They really hate Snowden. The NSA is clearly, madly, deeply furious at the man whose actions triggered the biggest crisis in its history. Even while contending they welcome the debate that now engages the nation, they say that they hate the way it was triggered. The NSA has an admittedly insular culture — the officials described it as almost like a family. Morale suffers when friends and neighbors think that NSA employees are sitting around reading grandma’s email.
Yes, the F.B.I. could have stopped 9/11. It had a warrant to establish surveillance of everyone connected to Al Qaeda in America. It could follow them, tap their phones, clone their computers, read their e-mails, and subpoena their medical, bank, and credit-card records.
I cannot imagine a more ‘indiscriminate’ and ‘arbitrary invasion’ than this systematic and high-tech collection and retention of personal data on virtually every citizen for purposes of querying and analyzing it without prior judicial approval," said the judge, an appointee of President George W. Bush. "Surely, such a program infringes on ‘that degree of privacy’ that the Founders enshrined in the Fourth Amendment.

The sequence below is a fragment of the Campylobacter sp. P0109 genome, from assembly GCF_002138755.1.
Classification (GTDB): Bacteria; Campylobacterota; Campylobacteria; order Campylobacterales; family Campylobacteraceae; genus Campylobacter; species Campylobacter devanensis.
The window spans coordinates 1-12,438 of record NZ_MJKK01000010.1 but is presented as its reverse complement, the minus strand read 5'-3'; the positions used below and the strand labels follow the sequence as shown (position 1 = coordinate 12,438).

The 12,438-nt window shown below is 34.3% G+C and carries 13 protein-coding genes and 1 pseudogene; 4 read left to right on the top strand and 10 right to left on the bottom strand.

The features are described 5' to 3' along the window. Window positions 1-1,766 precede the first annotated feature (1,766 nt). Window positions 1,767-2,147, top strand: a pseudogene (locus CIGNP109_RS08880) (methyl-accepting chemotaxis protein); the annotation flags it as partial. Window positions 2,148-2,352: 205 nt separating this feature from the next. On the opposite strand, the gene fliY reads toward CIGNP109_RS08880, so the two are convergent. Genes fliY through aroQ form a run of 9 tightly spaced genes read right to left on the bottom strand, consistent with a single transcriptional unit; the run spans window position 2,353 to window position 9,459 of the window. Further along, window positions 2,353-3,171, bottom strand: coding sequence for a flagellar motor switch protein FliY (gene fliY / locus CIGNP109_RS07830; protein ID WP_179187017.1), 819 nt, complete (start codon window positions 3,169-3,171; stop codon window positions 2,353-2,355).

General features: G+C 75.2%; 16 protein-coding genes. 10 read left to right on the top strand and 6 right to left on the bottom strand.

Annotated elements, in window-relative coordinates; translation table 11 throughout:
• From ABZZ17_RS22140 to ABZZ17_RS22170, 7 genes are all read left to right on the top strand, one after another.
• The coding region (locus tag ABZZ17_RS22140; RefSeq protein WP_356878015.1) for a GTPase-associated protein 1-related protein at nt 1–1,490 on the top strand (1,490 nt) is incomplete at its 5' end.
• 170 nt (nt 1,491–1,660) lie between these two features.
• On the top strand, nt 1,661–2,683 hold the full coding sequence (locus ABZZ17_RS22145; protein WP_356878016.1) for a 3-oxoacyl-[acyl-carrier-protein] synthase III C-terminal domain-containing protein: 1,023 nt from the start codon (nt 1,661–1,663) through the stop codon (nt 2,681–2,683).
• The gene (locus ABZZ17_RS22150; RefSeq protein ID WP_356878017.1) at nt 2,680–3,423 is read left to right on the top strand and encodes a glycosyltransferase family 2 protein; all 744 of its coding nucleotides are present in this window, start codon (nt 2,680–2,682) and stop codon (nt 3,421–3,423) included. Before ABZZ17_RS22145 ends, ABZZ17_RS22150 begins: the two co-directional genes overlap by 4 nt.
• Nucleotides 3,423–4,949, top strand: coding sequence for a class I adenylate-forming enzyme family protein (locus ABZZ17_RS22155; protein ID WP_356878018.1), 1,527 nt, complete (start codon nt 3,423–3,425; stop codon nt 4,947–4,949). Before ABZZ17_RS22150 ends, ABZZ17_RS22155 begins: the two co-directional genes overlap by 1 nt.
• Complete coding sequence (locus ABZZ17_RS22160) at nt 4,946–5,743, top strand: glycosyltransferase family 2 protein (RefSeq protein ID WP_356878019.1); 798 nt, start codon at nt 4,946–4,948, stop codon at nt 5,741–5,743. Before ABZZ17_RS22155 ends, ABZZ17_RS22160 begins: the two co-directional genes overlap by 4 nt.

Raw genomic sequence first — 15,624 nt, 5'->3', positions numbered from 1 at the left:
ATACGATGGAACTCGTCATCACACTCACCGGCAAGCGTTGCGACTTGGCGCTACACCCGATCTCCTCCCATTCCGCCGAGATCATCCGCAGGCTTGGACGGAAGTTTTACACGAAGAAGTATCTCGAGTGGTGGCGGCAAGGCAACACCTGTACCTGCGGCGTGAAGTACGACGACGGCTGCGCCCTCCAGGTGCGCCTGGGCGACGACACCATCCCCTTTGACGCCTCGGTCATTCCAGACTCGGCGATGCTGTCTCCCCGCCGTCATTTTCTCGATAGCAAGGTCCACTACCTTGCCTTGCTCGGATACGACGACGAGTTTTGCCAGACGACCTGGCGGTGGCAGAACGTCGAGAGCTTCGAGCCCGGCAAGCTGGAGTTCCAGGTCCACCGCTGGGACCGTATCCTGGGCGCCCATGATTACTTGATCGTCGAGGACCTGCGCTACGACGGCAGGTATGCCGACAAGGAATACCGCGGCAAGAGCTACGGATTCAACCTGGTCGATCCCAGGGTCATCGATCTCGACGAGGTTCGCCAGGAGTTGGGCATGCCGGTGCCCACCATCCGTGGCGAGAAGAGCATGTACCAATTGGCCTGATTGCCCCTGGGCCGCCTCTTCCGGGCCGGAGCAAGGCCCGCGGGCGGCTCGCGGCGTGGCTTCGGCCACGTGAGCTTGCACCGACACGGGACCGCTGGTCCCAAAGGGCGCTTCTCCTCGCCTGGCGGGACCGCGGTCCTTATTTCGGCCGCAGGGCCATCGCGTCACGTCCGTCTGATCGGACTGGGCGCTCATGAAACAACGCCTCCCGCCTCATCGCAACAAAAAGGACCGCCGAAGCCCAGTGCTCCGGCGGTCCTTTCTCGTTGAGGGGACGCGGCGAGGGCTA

Judge says the NSA phone surveillance program is unconstitutional.
We have also learned about how the agencies have spent vast sums of money on subverting the integrity of the Internet itself—weakening its overall security in ways that ought to concern every individual, public body, or company that uses it. A trapdoor that lets the NSA into your messages is, most cryptologists agree, quite exploitable by others. If you’re anxious about your bank details or medical records sitting online, you’re probably right to be.